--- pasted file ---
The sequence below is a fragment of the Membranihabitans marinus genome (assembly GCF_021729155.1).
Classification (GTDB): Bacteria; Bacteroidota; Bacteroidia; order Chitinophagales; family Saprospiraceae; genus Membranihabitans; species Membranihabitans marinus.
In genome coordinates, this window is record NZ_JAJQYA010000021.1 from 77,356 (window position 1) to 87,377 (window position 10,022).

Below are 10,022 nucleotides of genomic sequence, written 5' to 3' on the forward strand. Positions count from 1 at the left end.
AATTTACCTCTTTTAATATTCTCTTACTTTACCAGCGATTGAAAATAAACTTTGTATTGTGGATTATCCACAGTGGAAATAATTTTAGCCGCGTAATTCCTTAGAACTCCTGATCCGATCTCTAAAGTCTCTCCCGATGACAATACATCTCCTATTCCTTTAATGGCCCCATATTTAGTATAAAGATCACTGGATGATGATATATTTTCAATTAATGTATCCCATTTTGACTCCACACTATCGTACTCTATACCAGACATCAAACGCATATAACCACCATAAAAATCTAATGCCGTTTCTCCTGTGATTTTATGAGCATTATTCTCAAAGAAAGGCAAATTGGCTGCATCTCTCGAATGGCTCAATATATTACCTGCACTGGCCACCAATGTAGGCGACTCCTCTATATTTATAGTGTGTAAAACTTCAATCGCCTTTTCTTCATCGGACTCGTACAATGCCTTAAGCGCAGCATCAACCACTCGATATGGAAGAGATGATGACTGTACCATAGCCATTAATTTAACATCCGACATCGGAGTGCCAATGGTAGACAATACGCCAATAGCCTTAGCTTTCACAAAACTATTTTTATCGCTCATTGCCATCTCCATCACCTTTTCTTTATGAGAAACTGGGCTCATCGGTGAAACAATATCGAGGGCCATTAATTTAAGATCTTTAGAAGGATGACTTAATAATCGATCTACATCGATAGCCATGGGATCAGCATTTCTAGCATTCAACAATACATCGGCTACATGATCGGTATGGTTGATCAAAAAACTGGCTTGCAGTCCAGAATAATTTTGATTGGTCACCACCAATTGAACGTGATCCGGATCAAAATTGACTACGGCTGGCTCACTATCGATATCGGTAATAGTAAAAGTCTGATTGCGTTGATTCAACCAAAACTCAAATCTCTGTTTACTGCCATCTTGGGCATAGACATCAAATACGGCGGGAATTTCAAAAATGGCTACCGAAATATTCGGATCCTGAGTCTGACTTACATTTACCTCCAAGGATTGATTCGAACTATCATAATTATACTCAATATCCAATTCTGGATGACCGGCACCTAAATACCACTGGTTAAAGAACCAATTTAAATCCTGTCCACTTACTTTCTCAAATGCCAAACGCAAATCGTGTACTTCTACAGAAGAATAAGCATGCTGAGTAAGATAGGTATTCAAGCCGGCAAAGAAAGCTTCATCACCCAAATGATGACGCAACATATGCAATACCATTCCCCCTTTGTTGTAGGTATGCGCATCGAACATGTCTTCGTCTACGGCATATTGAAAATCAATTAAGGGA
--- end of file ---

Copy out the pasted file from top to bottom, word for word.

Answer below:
The sequence below is a fragment of the Membranihabitans marinus genome (assembly GCF_021729155.1).
Classification (GTDB): Bacteria; Bacteroidota; Bacteroidia; order Chitinophagales; family Saprospiraceae; genus Membranihabitans; species Membranihabitans marinus.
In genome coordinates, this window is record NZ_JAJQYA010000021.1 from 77,356 (window position 1) to 87,377 (window position 10,022).

Below are 10,022 nucleotides of genomic sequence, written 5' to 3' on the forward strand. Positions count from 1 at the left end.
AATTTACCTCTTTTAATATTCTCTTACTTTACCAGCGATTGAAAATAAACTTTGTATTGTGGATTATCCACAGTGGAAATAATTTTAGCCGCGTAATTCCTTAGAACTCCTGATCCGATCTCTAAAGTCTCTCCCGATGACAATACATCTCCTATTCCTTTAATGGCCCCATATTTAGTATAAAGATCACTGGATGATGATATATTTTCAATTAATGTATCCCATTTTGACTCCACACTATCGTACTCTATACCAGACATCAAACGCATATAACCACCATAAAAATCTAATGCCGTTTCTCCTGTGATTTTATGAGCATTATTCTCAAAGAAAGGCAAATTGGCTGCATCTCTCGAATGGCTCAATATATTACCTGCACTGGCCACCAATGTAGGCGACTCCTCTATATTTATAGTGTGTAAAACTTCAATCGCCTTTTCTTCATCGGACTCGTACAATGCCTTAAGCGCAGCATCAACCACTCGATATGGAAGAGATGATGACTGTACCATAGCCATTAATTTAACATCCGACATCGGAGTGCCAATGGTAGACAATACGCCAATAGCCTTAGCTTTCACAAAACTATTTTTATCGCTCATTGCCATCTCCATCACCTTTTCTTTATGAGAAACTGGGCTCATCGGTGAAACAATATCGAGGGCCATTAATTTAAGATCTTTAGAAGGATGACTTAATAATCGATCTACATCGATAGCCATGGGATCAGCATTTCTAGCATTCAACAATACATCGGCTACATGATCGGTATGGTTGATCAAAAAACTGGCTTGCAGTCCAGAATAATTTTGATTGGTCACCACCAATTGAACGTGATCCGGATCAAAATTGACTACGGCTGGCTCACTATCGATATCGGTAATAGTAAAAGTCTGATTGCGTTGATTCAACCAAAACTCAAATCTCTGTTTACTGCCATCTTGGGCATAGACATCAAATACGGCGGGAATTTCAAAAATGGCTACCGAAATATTCGGATCCTGAGTCTGACTTACATTTACCTCCAAGGATTGATTCGAACTATCATAATTATACTCAATATCCAATTCTGGATGACCGGCACCTAAATACCACTGGTTAAAGAACCAATTTAAATCCTGTCCACTTACTTTCTCAAATGCCAAACGCAAATCGTGTACTTCTACAGAAGAATAAGCATGCTGAGTAAGATAGGTATTCAAGCCGGCAAAGAAAGCTTCATCACCCAAATGATGACGCAACATATGCAATACCATTCCCCCTTTGTTGTAGGTATGCGCATCGAACATGTCTTCGTCTACGGCATATTGAAAATCAATTAAGGGA